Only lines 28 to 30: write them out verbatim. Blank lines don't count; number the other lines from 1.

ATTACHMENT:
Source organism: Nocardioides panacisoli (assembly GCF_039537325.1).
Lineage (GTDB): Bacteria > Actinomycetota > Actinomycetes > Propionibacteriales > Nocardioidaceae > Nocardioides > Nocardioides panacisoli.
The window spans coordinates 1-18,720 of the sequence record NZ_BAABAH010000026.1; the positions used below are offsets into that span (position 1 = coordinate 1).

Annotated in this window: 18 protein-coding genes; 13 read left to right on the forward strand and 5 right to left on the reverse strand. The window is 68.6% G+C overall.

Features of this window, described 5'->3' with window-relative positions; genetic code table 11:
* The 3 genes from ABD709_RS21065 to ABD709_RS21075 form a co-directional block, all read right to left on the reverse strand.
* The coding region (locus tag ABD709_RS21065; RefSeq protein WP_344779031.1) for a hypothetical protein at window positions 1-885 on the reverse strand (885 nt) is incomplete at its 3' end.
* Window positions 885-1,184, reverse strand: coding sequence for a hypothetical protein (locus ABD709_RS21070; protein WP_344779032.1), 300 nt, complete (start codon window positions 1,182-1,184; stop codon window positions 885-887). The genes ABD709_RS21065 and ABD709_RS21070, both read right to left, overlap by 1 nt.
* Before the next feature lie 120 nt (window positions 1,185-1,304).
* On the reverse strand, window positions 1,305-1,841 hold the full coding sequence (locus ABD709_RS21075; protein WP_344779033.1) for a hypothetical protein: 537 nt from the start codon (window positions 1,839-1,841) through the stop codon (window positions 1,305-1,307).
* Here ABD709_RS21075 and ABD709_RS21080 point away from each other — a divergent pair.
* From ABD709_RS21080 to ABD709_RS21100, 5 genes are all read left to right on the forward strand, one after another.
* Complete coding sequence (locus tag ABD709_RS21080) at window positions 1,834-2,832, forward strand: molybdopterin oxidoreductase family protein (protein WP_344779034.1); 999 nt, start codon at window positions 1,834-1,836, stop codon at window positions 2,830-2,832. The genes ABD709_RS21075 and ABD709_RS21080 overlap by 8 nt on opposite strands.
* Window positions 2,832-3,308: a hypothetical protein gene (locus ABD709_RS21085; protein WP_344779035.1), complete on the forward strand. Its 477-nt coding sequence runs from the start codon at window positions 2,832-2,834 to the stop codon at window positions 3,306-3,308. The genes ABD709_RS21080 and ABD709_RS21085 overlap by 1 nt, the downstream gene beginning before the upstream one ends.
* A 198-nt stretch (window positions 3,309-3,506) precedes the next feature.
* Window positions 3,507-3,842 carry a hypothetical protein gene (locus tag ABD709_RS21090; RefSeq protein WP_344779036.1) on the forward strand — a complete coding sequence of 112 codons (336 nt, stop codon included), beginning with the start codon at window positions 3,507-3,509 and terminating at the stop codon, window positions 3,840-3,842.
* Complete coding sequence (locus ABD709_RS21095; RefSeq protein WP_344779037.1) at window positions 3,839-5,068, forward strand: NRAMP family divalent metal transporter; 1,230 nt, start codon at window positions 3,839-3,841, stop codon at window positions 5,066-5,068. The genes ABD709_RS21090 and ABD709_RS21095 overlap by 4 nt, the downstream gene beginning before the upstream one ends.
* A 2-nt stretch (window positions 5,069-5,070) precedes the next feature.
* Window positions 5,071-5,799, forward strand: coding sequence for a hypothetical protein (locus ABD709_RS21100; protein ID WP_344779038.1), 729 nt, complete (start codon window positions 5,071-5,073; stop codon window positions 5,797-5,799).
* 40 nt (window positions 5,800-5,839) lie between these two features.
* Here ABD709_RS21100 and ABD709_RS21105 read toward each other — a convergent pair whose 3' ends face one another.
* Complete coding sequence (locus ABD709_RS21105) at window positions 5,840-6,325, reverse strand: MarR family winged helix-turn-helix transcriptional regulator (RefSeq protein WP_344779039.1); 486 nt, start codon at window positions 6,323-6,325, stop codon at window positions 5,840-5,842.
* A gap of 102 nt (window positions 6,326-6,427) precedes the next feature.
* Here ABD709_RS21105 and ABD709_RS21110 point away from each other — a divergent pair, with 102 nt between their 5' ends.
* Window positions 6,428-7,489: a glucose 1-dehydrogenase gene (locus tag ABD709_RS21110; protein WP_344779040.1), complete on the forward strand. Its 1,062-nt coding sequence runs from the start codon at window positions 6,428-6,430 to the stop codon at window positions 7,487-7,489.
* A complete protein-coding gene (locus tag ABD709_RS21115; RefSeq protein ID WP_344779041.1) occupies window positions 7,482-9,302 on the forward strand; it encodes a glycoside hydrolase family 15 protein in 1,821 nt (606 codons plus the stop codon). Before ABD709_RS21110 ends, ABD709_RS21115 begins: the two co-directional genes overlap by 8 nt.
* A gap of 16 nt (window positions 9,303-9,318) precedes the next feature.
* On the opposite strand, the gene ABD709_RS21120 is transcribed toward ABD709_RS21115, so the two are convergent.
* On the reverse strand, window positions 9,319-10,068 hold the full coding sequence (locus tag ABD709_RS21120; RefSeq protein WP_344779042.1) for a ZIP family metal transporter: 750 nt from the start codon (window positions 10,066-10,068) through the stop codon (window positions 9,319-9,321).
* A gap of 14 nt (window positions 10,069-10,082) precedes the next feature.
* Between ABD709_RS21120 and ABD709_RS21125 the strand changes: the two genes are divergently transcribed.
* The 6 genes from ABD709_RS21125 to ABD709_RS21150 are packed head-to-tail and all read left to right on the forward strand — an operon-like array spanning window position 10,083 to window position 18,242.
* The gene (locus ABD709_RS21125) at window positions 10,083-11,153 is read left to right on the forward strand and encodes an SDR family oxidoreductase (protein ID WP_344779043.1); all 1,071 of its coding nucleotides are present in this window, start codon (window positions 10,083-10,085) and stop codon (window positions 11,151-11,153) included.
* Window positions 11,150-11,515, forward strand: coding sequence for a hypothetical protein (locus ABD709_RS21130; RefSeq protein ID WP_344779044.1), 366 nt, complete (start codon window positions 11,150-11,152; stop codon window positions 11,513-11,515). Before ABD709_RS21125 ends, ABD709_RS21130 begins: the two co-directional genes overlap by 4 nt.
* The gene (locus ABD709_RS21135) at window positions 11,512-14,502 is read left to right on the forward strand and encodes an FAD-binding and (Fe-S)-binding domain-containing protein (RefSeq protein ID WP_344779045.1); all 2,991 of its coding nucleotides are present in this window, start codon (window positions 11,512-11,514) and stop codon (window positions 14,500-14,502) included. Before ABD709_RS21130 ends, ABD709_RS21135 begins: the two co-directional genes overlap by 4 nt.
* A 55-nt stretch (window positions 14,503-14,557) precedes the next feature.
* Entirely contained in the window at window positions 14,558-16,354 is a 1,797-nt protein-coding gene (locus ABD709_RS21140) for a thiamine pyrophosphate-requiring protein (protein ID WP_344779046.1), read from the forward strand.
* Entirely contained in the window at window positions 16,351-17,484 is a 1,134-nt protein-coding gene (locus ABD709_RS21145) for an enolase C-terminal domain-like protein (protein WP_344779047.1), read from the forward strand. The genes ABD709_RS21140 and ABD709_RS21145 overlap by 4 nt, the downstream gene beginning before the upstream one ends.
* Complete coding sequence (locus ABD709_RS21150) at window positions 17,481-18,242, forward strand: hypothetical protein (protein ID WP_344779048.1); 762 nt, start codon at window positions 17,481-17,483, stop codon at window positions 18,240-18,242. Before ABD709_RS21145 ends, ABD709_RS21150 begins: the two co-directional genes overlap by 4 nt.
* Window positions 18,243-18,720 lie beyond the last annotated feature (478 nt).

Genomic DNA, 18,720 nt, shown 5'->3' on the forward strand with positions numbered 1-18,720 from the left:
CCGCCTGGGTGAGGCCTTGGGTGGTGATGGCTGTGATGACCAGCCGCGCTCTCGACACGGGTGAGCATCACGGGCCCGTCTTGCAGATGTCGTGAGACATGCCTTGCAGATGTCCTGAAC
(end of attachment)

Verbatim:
* On the opposite strand, the gene ABD709_RS21120 is transcribed toward ABD709_RS21115, so the two are convergent.
* On the reverse strand, window positions 9,319-10,068 hold the full coding sequence (locus tag ABD709_RS21120; RefSeq protein WP_344779042.1) for a ZIP family metal transporter: 750 nt from the start codon (window positions 10,066-10,068) through the stop codon (window positions 9,319-9,321).
* A gap of 14 nt (window positions 10,069-10,082) precedes the next feature.